In nine years of marriage, it’s safe to assume my ex-wife and I ate dinner together between 2,500 and 3,000 times.
We must have talked about things that didn’t upset her sometimes. We must have talked about things that bored her sometimes. Maybe we even talked about things that made her happy.
I don’t remember. Several hundred conversations, and I can’t remember most of them.
It’s hard to remember the moments that never made you feel.
Maybe that’s why the only dinner conversations I remember are the ones involving her saying that she didn’t love me or want to stay married, as well as a few conversations that I’ve retroactively applied emotion to, since I now realize that they’re on the official This is Why I’m Divorced® list along with me sometimes leaving dishes by the sink.
My wife divorced me because when she told me stories about her day, I tried to fix whatever she was telling me was wrong.
And for many people, that will seem sensible—to try to help someone solve a problem they’re having. For many people, the idea of turning a husband trying to help into a marriage problem will seem like the insane actions of an emotionally unstable wife who is always looking for something new to complain about.
I would have agreed with you 10 years ago. I mean, I DID agree with you 10 years ago. Because I agreed with you 10 years ago, I was a shitty husband who accidentally and obliviously sabotaged what could have been, and should have been, a good marriage. (Hint: Which is what almost ALL married people have. Two people who married each other on purpose, thoughtfully, and well-intentioned SHOULD have a good marriage.)
I Didn’t Understand the Why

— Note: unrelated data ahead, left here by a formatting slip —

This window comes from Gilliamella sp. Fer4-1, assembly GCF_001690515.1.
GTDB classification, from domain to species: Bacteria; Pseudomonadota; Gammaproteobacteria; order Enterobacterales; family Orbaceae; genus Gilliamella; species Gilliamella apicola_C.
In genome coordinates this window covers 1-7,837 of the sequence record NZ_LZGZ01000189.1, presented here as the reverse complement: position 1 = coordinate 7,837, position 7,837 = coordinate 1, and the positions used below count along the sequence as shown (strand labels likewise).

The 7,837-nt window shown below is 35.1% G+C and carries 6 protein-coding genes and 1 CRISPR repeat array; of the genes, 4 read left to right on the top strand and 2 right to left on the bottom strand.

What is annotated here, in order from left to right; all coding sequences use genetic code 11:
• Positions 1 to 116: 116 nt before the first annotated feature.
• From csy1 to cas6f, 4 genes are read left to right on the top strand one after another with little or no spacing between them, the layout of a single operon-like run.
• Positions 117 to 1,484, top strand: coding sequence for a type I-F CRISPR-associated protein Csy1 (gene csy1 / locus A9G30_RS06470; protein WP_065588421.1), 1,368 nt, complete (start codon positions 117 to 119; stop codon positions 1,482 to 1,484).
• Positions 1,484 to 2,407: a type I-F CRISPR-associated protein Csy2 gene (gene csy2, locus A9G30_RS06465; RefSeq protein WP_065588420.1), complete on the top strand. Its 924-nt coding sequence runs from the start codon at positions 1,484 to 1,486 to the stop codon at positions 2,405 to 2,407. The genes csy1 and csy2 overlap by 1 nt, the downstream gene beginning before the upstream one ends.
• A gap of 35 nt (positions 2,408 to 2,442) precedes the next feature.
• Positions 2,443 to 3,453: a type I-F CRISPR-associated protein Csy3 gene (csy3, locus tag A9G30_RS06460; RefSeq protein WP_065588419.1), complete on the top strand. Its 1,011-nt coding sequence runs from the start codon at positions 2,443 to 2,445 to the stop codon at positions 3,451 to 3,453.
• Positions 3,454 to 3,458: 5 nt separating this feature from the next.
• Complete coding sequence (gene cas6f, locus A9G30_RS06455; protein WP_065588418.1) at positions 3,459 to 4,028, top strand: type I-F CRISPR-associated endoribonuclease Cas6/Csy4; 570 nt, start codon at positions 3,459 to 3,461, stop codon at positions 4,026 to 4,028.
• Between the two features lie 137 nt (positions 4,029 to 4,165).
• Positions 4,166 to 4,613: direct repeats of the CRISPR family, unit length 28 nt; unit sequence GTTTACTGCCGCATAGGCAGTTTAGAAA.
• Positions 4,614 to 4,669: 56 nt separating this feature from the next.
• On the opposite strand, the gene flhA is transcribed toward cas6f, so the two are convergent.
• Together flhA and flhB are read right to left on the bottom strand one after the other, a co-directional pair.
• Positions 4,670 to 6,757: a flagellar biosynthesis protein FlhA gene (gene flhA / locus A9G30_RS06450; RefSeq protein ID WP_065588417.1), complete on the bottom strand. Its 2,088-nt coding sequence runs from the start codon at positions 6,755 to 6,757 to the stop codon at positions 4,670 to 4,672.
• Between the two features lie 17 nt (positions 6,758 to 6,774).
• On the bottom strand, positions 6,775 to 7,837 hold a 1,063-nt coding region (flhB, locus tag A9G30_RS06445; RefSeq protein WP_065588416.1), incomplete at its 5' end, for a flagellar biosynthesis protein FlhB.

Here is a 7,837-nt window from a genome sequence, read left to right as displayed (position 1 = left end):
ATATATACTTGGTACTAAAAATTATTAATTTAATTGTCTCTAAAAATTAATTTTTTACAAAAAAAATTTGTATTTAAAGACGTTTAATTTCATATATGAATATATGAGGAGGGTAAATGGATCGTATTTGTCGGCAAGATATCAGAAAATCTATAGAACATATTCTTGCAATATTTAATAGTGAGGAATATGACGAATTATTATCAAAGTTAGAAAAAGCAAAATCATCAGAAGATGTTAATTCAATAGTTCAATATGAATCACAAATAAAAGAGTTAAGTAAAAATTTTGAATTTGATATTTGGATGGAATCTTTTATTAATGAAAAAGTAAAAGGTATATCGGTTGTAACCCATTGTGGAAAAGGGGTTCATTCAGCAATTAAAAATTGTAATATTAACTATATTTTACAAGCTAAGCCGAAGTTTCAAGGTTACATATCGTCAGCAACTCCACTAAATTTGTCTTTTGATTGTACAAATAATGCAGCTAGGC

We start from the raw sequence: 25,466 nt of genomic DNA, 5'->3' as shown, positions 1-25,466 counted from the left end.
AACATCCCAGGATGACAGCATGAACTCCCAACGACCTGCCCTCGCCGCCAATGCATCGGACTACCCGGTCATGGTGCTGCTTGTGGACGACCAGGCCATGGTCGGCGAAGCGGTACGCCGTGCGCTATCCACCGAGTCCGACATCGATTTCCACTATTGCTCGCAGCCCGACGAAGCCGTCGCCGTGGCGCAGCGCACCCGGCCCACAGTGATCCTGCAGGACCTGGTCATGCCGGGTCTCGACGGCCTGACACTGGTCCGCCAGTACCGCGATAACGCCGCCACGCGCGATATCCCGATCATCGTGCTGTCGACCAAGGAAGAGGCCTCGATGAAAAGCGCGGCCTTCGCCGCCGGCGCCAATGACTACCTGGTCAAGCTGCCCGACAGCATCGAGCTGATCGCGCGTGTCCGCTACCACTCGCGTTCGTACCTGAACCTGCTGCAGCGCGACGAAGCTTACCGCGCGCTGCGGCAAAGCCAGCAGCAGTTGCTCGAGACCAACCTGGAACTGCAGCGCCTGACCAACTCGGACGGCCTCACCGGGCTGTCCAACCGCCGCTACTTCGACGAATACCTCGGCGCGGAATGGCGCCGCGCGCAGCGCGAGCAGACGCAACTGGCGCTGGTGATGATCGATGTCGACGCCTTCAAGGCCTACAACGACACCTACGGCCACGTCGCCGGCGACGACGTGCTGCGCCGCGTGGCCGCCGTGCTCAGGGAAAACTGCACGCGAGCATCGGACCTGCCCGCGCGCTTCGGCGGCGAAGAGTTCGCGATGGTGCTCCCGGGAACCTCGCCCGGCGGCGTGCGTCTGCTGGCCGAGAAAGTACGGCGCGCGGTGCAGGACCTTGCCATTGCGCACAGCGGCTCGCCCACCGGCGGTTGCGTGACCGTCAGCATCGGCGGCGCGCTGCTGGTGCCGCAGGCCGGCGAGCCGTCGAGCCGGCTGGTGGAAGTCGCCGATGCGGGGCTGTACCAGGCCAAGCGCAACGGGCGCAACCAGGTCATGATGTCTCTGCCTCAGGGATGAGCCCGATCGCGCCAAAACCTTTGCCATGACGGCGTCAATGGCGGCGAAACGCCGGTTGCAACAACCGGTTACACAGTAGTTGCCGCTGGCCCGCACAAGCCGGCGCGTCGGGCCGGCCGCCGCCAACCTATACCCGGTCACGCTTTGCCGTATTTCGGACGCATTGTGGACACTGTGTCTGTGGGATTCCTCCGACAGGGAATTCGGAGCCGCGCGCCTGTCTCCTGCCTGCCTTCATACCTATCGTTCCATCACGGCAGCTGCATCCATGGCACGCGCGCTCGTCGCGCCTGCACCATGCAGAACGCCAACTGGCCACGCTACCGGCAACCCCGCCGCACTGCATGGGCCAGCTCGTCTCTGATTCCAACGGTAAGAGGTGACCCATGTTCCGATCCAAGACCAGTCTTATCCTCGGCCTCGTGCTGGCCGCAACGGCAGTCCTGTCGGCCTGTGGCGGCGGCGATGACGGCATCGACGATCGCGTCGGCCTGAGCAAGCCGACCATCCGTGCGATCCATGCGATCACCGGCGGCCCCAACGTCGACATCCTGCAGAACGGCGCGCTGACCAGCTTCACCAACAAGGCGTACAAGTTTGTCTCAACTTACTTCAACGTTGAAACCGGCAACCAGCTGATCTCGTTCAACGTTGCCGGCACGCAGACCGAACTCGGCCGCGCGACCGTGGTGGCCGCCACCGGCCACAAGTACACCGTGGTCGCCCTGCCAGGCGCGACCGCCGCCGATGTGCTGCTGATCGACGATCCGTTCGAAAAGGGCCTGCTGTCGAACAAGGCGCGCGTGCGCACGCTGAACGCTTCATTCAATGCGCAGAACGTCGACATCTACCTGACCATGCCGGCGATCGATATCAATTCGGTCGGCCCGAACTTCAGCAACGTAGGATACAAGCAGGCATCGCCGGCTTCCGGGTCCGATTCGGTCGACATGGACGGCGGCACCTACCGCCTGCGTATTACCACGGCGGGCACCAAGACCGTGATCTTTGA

My wife was telling me stories about her day—about things or people or situations that might have upset her—for ONE reason. Just one.
It was my wife’s way of trying to connect with me. To share her experiences. The ACT OF SHARING the experience with me, and me simply being present and listening to her was THE ENTIRE POINT.
My role was to listen.
When my wife told me about someone that bothered her earlier in the day, I would sometimes tell my wife that I agreed with the other person.
Not only did I deprive her of the connection-building exercise by simply allowing her to speak without judgment, but I piled on more pain and frustration by validating the words or actions of the person that hurt or upset my wife earlier in the day.
1. Something happened that my wife experienced as a negative. Someone said or did something that made her feel shitty.
2. The thing that helps her feel better is to tell someone who will listen without judging her for her honest feelings and actual experiences.
3. She wanted to tell the ONE person in the world who promised to love and honor her every day for the rest of her life, and the only other adult who lives under the same roof.
4. I took her outlet for a positive connection-building experience—the thing she needed to do to emotionally move past the shitty day—and made THAT shitty. The thing that is designed to make her feel good became something that actually felt bad.